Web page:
Views on commodities and energy
The headline that emerged from nearly five hours of weekend talks by the producers’ club OPEC was that it that had decided to leave its output policy unchanged. But you shouldn’t believe everything you read in the press.
OPEC http://www.opec.org/home/cited the fragile state of the world economy and said it was doing its bit to try to nurse the economy back to health by avoiding any aggressive cuts in oil supply.
As far as the wider world could tell, the group, which supplies more than a third of the world’s oil, was united in its concern for its hard-pressed customers, especially the biggest one of all, the United States whose new leader is far more palatable as far as OPEC is concerned than his predecessor.
In reality, the closed-door debate inside OPEC’s scruffy Vienna secretariat on the banks of the Danube Canal, which feeds into the more romantic Danube River, was rather more heated than we were led to believe.
Languishing oil prices and ballooning oil stocks are more worrying for some members of OPEC than others and those most concerned about balancing their books were said to be holding out for radical action to try to drive up the oil market.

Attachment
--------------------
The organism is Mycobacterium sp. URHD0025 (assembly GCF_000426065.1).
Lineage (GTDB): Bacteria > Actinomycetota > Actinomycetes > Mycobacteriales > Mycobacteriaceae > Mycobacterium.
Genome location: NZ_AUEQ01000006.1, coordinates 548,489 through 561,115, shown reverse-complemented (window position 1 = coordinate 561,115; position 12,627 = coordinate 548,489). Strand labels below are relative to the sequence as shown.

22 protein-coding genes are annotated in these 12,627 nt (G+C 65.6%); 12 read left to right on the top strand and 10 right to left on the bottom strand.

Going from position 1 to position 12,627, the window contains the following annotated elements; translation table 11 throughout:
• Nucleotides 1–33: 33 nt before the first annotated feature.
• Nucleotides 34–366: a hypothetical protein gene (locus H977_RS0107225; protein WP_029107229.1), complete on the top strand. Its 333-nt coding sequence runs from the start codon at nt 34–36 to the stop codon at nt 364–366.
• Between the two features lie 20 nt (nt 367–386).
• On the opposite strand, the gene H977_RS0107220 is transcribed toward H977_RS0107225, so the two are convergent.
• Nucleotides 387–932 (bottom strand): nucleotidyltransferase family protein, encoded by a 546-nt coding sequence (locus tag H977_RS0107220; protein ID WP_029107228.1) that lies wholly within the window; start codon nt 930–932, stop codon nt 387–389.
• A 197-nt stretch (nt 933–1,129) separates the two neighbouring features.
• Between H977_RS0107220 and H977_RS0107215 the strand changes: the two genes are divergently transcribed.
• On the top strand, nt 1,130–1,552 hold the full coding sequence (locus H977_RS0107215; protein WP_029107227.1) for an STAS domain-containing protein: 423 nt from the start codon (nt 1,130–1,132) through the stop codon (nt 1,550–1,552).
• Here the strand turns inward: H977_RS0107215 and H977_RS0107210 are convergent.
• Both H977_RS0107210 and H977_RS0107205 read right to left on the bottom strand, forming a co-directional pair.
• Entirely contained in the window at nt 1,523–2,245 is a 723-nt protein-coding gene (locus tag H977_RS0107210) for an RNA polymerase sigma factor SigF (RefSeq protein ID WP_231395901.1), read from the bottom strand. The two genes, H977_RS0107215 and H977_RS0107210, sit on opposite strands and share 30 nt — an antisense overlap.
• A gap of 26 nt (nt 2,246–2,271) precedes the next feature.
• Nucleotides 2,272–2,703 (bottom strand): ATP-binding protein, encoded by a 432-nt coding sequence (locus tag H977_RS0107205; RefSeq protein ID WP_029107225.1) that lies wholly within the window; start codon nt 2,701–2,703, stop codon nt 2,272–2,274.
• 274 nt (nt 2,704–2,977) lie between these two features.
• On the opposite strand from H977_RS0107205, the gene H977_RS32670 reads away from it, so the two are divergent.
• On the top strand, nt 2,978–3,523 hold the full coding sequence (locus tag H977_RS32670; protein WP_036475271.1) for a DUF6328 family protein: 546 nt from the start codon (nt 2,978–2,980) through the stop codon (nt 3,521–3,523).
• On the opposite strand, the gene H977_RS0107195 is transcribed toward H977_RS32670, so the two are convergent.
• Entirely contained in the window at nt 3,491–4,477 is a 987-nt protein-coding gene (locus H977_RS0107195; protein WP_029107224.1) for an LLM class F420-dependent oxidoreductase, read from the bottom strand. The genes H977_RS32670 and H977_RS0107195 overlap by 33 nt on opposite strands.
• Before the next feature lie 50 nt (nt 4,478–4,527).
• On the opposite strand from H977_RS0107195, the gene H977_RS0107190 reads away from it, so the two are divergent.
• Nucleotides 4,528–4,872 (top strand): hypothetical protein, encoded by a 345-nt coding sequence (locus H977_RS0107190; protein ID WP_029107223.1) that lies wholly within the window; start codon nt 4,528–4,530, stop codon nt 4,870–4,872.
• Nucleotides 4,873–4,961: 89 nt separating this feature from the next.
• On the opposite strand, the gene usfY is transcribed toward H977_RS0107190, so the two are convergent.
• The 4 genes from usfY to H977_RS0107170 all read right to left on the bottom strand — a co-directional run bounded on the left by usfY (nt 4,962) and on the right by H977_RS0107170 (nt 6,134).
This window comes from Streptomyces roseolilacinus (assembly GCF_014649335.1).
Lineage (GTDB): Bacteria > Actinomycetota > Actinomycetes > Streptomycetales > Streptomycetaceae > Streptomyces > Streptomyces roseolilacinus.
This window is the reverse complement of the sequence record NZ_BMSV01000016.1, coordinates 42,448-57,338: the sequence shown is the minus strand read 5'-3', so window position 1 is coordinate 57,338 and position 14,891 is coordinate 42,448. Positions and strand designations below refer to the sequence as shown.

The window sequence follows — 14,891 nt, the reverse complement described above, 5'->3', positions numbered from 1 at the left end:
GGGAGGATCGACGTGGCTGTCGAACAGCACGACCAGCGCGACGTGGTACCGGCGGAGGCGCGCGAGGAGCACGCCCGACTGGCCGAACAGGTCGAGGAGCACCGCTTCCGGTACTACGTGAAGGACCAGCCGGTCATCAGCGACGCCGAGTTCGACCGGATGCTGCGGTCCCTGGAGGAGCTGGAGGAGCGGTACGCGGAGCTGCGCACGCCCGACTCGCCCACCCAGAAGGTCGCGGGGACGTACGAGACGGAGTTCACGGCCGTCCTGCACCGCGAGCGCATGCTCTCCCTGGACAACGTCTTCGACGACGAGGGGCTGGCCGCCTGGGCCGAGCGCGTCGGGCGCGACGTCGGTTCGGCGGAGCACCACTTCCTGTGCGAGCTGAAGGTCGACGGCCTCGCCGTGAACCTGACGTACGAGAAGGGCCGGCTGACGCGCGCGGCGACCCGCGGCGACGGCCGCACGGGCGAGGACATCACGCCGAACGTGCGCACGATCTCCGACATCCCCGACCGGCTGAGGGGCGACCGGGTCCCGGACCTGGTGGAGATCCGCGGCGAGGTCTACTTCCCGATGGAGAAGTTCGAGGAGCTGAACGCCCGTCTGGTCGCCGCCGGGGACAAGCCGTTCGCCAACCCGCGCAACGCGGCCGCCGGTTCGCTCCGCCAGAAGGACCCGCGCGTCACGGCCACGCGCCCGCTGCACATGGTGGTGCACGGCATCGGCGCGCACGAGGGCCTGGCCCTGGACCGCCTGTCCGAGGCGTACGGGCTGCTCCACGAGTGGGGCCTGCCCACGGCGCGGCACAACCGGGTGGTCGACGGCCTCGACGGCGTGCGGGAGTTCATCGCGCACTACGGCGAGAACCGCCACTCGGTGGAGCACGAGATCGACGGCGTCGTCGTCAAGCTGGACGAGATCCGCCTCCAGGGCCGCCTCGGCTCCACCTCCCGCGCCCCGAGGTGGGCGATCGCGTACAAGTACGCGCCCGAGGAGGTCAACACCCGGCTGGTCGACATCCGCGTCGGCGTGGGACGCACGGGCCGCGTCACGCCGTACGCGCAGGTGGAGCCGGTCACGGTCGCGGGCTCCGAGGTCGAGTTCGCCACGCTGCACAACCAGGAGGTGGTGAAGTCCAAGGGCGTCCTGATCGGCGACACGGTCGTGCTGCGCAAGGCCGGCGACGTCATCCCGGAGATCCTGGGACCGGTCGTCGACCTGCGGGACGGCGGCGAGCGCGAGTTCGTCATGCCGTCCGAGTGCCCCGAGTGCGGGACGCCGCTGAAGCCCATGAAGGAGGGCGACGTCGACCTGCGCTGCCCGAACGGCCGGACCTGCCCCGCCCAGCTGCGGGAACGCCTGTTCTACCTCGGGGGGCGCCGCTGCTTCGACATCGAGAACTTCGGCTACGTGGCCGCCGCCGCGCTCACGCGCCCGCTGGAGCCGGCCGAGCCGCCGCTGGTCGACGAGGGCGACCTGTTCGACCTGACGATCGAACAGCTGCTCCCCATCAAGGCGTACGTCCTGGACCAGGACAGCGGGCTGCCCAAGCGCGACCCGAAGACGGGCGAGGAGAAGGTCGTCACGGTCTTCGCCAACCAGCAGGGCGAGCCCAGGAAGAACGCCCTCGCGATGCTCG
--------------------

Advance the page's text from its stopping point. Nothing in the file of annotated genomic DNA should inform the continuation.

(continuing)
Delegates circulating in the lobbies of Vienna’s elegant hotels whispered that far from a straightforward consensus, some members had battled for a supply reduction of anything up to 1.5 million barrels per day.
Kuwait, whose government offered to resign en masse on Monday, and Iran, which faces expensive presidential elections in June, were among those keenest to prop up prices that have fallen by more than $100 from last year’s record high, the delegates said.
But intent on presenting a unified front, ministers chose not to tell the line of reporters waiting outside the meeting about any internal divisions.
The version for the media’s eyes and ears was that a new administration in the world’s biggest energy consumer made it so much easier to bury old enmities and agree with U.S. ally and leading oil exporter Saudi Arabia that for now the best output policy is one that doesn’t send oil prices soaring.